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EDITORIAL ANALYSIS: Food day as a reminder to ‘leave no one behind’

 

Source: The Hindu

 

  • Prelims:Current events of national and international importance(United Nations (FAO), World Food Programme (WFP), Paramparagat Krishi Vikas Yojana, SDGS etc
  • Mains GS Paper III:Issues related to poverty and hunger, institutions and bodies constituted for the protection of vulnerable sections of society etc

 

ARTICLE HIGHLIGHTS

  • This year’s World Food Day (October 16)has been a reminder to ensure that the most vulnerable people within our communities have easy access to safe and nutritious food.
    • This year’s World Food Day is themed: Leave No One Behind.

 

INSIGHTS ON THE ISSUE

Context

The Hunger Hotspots Outlook (2022-23):

  • Report by the FAOand WFP.
  • Over 205 millionpeople across 45 countries will need emergency food assistance to survive.

 

Globally, food and nutrition security was impacted by:

  • COVID-19 pandemic
  • Climate change
  • Spiraling food inflation
  • Conflict
  • Inequality

 

India’s food production:

  • India is one of the largest agricultural product exporters in the world.
  • During 2021-22: India recorded $49.6(forty nine point six)billion in total agricultural exports, a 20% increase from 2020-21.

 

Exports by India:

  • Primarily exports agriculture and allied products
  • marine products
  • Plantations
  • Textile and allied products.
  • Rice, sugar, and spices were some of the main exports.

Food aid:

  • India is provider of humanitarian food aid: g to Afghanistan and other countries during food supply shortages and disruptions, such as during the current crisis in Ukraine

 

Steps taken by Government:

  • Paramparagat Krishi Vikas Yojana(which promotes organic farming)
  • Pradhan Mantri Krishi Sinchayee Yojana(which focuses on more crops per drop for improved water use)
  • Soil Health Management(fosters Integrated Nutrient Management under the National Mission for Sustainable Agriculture)
  • Pradhan Mantri Garib Kalyan Anna Yojana (PMGKY
  • Pradhan Mantri Poshan Shakti Nirman Yojana (PM POSHAN Scheme)
  • Take-home rations.
  • National Food Security Act (NFSA) 2013
  • Integrated Child Development Services (ICDS)
  • Digitisation and measures such as rice fortification, better health, and sanitation.

 

Steps India need to take:

  • Sustainable support to increasing population: Agri-food systems will need to provide for and sustainably support an increasing population.
  • There is a need to move away from conventional input-intensive agriculture: towards more inclusive, effective, and sustainable agri-food systems that would facilitate better production.

 

Millets:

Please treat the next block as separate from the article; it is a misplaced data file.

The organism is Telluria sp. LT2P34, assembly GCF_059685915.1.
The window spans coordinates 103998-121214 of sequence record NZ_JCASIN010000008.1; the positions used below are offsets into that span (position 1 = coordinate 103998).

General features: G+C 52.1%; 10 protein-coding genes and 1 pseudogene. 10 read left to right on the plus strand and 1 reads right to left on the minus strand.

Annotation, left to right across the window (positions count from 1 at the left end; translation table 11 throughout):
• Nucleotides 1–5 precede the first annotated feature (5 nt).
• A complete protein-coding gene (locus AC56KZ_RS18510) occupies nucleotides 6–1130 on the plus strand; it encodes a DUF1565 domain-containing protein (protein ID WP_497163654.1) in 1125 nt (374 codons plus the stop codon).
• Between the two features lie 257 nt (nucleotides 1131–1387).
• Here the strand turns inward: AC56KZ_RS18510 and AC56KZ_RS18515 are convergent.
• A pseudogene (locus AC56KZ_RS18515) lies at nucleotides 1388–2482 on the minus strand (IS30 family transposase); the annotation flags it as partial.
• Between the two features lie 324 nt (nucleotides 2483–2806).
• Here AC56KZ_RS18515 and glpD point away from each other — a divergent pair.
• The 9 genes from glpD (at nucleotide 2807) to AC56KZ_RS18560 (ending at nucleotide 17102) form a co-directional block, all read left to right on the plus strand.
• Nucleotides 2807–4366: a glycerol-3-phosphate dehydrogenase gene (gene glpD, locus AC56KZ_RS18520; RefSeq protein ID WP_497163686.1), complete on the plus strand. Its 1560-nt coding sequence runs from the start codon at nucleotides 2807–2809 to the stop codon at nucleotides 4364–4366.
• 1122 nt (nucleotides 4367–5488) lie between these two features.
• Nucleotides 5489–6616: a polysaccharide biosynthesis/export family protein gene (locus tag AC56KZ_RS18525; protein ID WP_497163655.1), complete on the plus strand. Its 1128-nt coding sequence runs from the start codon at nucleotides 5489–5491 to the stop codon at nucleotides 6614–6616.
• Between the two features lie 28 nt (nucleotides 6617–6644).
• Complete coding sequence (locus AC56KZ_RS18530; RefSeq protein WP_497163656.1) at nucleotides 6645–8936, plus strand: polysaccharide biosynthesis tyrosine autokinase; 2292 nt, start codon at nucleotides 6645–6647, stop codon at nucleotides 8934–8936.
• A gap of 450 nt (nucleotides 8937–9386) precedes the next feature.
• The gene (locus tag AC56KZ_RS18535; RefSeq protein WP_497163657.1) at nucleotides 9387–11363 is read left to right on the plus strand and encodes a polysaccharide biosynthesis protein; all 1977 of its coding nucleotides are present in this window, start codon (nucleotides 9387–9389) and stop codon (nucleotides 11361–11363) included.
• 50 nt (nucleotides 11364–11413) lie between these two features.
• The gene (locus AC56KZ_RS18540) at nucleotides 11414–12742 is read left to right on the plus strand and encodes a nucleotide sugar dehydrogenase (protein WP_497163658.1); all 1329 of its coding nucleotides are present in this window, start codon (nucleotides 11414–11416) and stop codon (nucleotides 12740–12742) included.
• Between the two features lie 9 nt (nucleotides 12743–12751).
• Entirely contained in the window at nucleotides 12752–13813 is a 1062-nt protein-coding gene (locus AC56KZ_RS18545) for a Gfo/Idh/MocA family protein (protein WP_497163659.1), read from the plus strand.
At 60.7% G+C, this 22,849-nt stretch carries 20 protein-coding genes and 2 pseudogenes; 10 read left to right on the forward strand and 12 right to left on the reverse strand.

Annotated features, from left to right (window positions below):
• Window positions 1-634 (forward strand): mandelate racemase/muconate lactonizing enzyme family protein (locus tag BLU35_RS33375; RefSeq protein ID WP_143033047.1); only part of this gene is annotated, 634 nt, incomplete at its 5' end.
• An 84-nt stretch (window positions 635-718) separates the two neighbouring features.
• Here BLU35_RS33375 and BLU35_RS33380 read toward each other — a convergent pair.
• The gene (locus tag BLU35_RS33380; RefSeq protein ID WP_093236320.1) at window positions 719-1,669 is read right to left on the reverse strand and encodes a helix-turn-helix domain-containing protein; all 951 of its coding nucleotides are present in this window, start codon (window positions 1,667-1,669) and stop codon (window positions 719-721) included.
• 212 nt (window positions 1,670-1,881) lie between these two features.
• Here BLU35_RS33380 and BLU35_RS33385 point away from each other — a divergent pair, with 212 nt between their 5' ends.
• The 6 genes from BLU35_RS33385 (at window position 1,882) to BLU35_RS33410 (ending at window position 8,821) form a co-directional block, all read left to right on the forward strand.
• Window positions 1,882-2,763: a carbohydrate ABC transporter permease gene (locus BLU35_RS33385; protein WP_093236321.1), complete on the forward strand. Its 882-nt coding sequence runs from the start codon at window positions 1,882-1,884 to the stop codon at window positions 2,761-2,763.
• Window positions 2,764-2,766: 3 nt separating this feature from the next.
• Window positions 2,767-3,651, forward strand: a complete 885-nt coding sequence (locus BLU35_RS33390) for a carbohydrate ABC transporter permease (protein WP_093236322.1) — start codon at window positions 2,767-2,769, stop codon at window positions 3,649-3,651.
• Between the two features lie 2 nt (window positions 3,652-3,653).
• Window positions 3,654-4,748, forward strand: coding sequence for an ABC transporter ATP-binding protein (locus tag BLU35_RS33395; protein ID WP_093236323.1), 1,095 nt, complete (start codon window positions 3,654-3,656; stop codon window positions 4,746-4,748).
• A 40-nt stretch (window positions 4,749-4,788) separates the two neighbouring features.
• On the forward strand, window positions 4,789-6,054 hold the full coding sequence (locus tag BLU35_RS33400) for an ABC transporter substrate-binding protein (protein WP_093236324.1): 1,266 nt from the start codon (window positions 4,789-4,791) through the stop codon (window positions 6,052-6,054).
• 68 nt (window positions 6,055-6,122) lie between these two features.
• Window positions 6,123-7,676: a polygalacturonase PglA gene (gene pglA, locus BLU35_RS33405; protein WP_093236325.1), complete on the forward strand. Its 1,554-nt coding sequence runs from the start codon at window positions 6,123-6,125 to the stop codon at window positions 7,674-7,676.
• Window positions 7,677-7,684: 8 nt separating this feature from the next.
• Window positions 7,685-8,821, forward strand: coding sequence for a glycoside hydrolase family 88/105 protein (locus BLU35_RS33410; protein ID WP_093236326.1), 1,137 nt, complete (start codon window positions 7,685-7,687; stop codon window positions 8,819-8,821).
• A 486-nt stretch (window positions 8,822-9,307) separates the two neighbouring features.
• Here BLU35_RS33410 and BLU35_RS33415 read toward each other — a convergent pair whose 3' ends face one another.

• They are climate-smart crops: that are drought-resistant, growing in areas with low rain and infertile soil.
  • Hardier: They are hardier than other cereals
  • Resilient to climate change: More resilient to changes in climate, and require less water to cultivate (as much as 70% less than rice)
  • Energy consumption is less: Less energy to process (around 40% less than wheat).
  • Fewer inputs: They need fewer inputs, they are less extractive for the soil and can revive soil health.
  • Preserves agrobiodiversity: Additionally, their genetic diversity ensures that agrobiodiversity is preserved.

 

India and Millets:

  • India has led the global conversation on reviving millet production: Because of India, the UN declared 2023as the International Year of Millets.
  • Leading producer: It is the world’s leading producer of millets(around 41% of total production in 2020)
  • National Food Security Mission:Government is implementing a Sub-Mission on Nutri-Cereals (Millets) as part of the National Food Security Mission.
  • State-level missions: Odisha, Madhya Pradesh, and Andhra Pradesh revived the indigenous crops for food security.

 

Importance of Millets:

  • Addresses food security
  • Improved nutrition
  • Sustainable agriculture
  • Millet production has been proven to enhance biodiversity
  • Increases yields for smallholder farmers, including rural women

 

Way Forward

  • End hunger by 2030:Through collective and transformational action to strengthen agri-food systems, through better production, better nutrition, a better environment, and a better life, can we meet our promise to end hunger by 2030.
  • Path to a better life resides in transforming food systems: Making them more resilient and sustainable with a focus on equity, including by incentivising the protection of the commons
  • Enhancing food and nutrition security and social protection networks: By providing non-distortionary income support.
  • Promoting production and consumption of nutritious native foods: such as millets, by investing in consumer sensitisation
  • Investing in making the global and regional supply chain robust and responsive: By strengthening transparency in the agricultural system through systems that promote labeling, traceability, etc
  • Increasing cooperation for leveraging solutions and innovations: India can lead the global discourse on food and nutrition security by showcasing home-grown solutions and best practices, and championing the principle of leaving no one behind
  • Environmental implications: The degradation of soil by the excessive use of chemicals, non-judicious water use, and declining nutritional value of food products need urgent attention.

 

QUESTION FOR PRACTICE

  1. How has the emphasis on certain crops brought about changes in cropping patterns in the recent past? Elaborate the emphasis on millets production and consumption.(UPSC 2018)                                                                                  (200 WORDS, 10 MARKS)